Exam 70-680 went live this week; 70-685 is expected later this year. Information on how to get credit for the HDI exams toward the MCITP: EDST7 title is here.

About the Author

Michael Domingo is Editor in Chief of Virtualization Review. He's been an IT writer and editor for so long that he remember typing out news items in WordStar.

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Reader Comments:

Thu, Sep 2, 2010 The CAT

I hold many Microsoft certifications and I can confirm that back in the late 90's they earned me a level of respect and pay that non-certified candidates did not. Today, nobody really cares about them anymore and there usefulness has worn out it's welcome. Most IT people I see today are paper candidates, people with flashy degrees and no real experience and in most cases, I end up carrying those individuals. Unfortunately, the US is not a leader in this market anymore so it makes sense that IT managers and others who hire IT staff don't have a clue who they're hiring and can only evaluate candidates based upon what they read in eWeek about hiring. In short, the field of IT is suffering from weak management. In most cases, what I've witnessed working in IT in New York City is that your weakest staff members with the least knowledge is usually your managers.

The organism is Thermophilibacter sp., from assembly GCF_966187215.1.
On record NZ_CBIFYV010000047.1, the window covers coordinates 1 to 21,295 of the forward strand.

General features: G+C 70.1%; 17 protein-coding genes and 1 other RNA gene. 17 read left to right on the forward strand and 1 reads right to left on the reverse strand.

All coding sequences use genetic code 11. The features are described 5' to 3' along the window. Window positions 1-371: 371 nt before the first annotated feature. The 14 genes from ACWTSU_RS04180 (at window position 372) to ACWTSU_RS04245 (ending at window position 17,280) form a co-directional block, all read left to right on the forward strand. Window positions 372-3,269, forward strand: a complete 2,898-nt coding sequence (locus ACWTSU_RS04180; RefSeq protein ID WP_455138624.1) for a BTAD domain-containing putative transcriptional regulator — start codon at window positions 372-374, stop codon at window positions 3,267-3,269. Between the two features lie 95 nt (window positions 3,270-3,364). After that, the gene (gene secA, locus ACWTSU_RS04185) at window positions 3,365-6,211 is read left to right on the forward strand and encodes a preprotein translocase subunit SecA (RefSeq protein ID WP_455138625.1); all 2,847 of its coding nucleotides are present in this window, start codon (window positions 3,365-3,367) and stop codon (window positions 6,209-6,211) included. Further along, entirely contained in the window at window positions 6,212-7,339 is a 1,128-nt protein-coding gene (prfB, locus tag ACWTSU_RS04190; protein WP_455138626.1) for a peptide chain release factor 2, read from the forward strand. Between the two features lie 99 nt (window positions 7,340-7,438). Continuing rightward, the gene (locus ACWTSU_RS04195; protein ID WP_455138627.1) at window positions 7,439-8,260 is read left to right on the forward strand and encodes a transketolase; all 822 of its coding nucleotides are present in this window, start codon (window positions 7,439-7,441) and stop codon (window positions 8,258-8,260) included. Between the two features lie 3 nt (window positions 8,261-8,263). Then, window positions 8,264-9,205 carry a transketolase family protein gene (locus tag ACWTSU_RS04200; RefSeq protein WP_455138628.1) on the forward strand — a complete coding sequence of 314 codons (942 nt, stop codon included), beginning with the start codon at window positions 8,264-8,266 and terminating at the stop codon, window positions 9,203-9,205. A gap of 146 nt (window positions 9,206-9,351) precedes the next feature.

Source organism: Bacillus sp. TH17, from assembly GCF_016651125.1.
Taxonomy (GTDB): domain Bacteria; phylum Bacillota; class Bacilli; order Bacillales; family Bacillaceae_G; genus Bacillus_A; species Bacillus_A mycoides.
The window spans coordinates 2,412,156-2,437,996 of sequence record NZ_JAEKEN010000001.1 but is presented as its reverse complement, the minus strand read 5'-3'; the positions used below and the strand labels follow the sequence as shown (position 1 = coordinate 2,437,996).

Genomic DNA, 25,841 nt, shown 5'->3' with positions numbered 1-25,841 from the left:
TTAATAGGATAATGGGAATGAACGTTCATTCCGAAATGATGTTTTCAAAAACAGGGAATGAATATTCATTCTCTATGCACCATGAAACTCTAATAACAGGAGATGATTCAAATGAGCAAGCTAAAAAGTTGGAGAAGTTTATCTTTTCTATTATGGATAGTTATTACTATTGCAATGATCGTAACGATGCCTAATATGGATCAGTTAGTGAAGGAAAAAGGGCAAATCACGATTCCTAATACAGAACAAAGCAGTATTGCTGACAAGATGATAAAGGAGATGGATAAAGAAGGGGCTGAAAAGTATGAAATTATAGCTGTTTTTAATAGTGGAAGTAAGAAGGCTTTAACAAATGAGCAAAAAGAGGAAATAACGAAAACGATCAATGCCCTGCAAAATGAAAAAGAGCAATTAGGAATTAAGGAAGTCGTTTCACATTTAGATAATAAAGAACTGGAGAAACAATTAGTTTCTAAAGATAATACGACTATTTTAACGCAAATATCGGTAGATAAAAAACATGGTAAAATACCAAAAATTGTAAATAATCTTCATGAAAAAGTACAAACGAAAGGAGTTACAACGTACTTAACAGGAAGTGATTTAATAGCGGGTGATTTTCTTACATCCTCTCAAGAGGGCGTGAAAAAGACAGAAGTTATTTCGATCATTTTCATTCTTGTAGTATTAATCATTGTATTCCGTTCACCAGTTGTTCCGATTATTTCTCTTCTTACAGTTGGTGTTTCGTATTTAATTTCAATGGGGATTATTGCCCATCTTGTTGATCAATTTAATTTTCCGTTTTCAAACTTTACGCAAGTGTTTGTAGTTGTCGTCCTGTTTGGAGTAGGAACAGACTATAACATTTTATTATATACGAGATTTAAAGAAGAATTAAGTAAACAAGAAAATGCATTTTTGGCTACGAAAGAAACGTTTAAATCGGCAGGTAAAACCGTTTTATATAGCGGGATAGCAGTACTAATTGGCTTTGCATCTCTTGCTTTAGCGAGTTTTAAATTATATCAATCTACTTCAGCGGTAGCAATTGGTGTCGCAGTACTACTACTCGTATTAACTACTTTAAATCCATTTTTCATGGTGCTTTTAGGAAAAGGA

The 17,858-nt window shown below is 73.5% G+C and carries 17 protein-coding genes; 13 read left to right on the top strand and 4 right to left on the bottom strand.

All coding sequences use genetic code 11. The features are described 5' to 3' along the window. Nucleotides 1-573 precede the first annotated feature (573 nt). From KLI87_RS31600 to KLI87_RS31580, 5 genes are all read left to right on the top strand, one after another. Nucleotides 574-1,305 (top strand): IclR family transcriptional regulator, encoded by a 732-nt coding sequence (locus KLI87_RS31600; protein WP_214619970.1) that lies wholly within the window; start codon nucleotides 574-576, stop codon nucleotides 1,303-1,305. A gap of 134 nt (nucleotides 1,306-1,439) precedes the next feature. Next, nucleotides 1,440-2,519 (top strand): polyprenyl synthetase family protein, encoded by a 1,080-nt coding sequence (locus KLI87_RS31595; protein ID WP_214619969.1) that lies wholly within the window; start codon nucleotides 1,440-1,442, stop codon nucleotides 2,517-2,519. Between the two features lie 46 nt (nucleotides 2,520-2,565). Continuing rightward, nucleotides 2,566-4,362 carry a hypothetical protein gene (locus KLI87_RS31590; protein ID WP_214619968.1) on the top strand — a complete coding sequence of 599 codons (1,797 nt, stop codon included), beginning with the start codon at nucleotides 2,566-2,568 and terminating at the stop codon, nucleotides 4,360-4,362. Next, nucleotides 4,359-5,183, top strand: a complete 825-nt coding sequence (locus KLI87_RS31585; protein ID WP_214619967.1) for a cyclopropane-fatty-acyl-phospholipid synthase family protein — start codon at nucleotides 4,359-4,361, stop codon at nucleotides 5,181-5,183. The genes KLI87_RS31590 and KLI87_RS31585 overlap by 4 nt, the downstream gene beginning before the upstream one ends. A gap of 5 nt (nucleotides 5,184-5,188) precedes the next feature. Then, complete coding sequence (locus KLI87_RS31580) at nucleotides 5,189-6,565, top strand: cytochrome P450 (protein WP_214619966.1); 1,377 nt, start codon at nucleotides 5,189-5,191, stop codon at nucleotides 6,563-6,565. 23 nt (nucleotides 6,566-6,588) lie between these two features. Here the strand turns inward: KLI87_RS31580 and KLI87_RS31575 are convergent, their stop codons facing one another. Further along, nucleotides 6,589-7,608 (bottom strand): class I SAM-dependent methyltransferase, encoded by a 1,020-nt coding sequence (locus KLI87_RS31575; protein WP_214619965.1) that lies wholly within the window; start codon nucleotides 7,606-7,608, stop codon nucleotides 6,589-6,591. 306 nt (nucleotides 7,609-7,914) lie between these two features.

Sat, Feb 6, 2010 Neil Orlando

Microsoft is no longer requiring the HDI certification for MCITP: EDST7. Only two Microsoft exams are required: 70-680 & 70-685. The upgrade exam coming out soon (70-682) is the only test required for those upgrading from MCDST in Windows XP or Vista. The new requirements are on the Microsoft web-site: http://www.microsoft.com/learning/en/us/certification/mcitp.aspx#tab2

Wed, Oct 7, 2009 John Arizona USA

Echo what our friend from India (July 16, anonymous) said. It's a Microsoft money maker and doesn't show who has the real working knowledge.

Sat, Aug 8, 2009 USA

@Richard Siddaway: Security+ was not required... it could optionally satisfy one of the electives.